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“It definitely is a frustrating aspect of our jobs — that Starbucks is marketing themselves as being an ethical company while we’re being pretty ruthlessly exploited,” said Jacob Welsh, a shift supervisor and union organizer at the Bloomfield Starbucks in Pittsburgh.
More than 230 Starbucks locations have unionized since workers at a Buffalo store, in a historic first, won their election last December; the Bloomfield location won its election last April.
“We started talking about unionizing immediately when Buffalo filed, but it was almost jokingly,” Welsh said during a recent phone interview. “But then it got really real when Buffalo won.”
High-profile organizing campaigns at Amazon warehouses and Starbucks locations across the country have revitalized the labor movement. For workers organizing at these behemoth companies, it has been an uphill battle: Amazon unsuccessfully attempted to overturn the results of the election for its JFK8 facility on Staten Island and has yet to negotiate a contract.
Last month, Starbucks asked the National Labor Relations Board to temporarily suspend elections at all of its stores. The NLRB has filed more than 20 complaints against Starbucks — which include allegations that the company withheld raises for unionized stores — while New York City filed a lawsuit accusing Starbucks of illegally firing a union organizer at a store in Queens. Starbucks did not return a request for comment.
'Customers are on our side'
Yet while companies like Amazon and Starbucks remain intent on thwarting unionizing efforts, support for labor unions is at its highest since 1965, according to Gallup’s annual Work and Education survey.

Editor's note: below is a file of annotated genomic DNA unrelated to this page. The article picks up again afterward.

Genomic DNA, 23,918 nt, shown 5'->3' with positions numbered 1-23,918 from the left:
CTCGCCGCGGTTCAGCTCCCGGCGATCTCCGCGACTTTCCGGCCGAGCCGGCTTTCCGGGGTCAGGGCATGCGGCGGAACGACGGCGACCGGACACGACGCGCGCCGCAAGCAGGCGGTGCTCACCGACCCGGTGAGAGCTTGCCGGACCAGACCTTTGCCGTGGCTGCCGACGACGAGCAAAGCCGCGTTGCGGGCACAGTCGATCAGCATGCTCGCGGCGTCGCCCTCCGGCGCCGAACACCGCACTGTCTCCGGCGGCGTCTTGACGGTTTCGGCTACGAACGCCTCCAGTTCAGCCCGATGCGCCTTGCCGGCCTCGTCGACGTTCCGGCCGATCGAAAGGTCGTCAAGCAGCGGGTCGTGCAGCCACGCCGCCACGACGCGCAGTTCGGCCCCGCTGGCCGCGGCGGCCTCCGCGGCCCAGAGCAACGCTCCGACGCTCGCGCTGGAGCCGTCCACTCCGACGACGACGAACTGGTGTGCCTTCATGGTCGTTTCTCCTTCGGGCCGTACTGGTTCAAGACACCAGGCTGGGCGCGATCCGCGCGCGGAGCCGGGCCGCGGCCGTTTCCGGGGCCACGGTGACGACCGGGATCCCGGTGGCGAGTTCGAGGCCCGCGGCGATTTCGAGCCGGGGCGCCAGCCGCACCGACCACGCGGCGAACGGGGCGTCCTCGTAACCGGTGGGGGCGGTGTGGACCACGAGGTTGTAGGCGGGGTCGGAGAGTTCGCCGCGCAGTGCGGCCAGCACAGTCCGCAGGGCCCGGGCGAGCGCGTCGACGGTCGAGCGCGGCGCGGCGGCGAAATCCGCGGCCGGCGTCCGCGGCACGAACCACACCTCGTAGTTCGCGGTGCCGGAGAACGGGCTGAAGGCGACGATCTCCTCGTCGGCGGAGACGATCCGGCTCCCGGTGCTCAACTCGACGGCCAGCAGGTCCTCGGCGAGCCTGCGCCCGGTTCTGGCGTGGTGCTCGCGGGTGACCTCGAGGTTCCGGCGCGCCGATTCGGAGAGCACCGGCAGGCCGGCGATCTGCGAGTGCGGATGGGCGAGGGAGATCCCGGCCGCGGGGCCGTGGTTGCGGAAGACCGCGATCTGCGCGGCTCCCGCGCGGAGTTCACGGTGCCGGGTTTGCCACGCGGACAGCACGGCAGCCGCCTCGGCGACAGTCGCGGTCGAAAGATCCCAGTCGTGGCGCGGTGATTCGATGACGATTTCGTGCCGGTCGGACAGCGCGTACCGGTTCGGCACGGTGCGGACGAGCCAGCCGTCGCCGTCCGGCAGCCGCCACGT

“I think a part of our strategy is to leverage public support for unions,” Welsh said. “I think it’s important that Starbucks knows that customers are on our side.”
Maeg Yosef, an organizer at the Hadley, Massachusetts, Trader Joe’s, the first to successfully unionize, said that after workers began organizing, management subjected them to captive-audience meetings and told the employees they couldn’t wear pro-union buttons.
Considering the grocery chain has a reputation for being amiable and progressive, “there’s definitely been a huge disconnect between what they’ve said publicly and how they’ve behaved. I’m hoping that customers will understand that their actions aren’t progressive,” Yosef said by phone last week.
Charles Lindsey, an associate professor of marketing at the University at Buffalo’s School of Management, noted that for a “fairly significant” portion of consumers, the values a business espouses — whether social, environmental or even regarding their own labor force — do impact customers’ decision-making when it comes to making purchases.
“I think it does matter, especially for younger folks,” he said.
This summer, more than 70 influencers on TikTok who have a total of 51 million followers boycotted Amazon, and urged the company to improve working conditions as part of the “People Over Prime” pledge.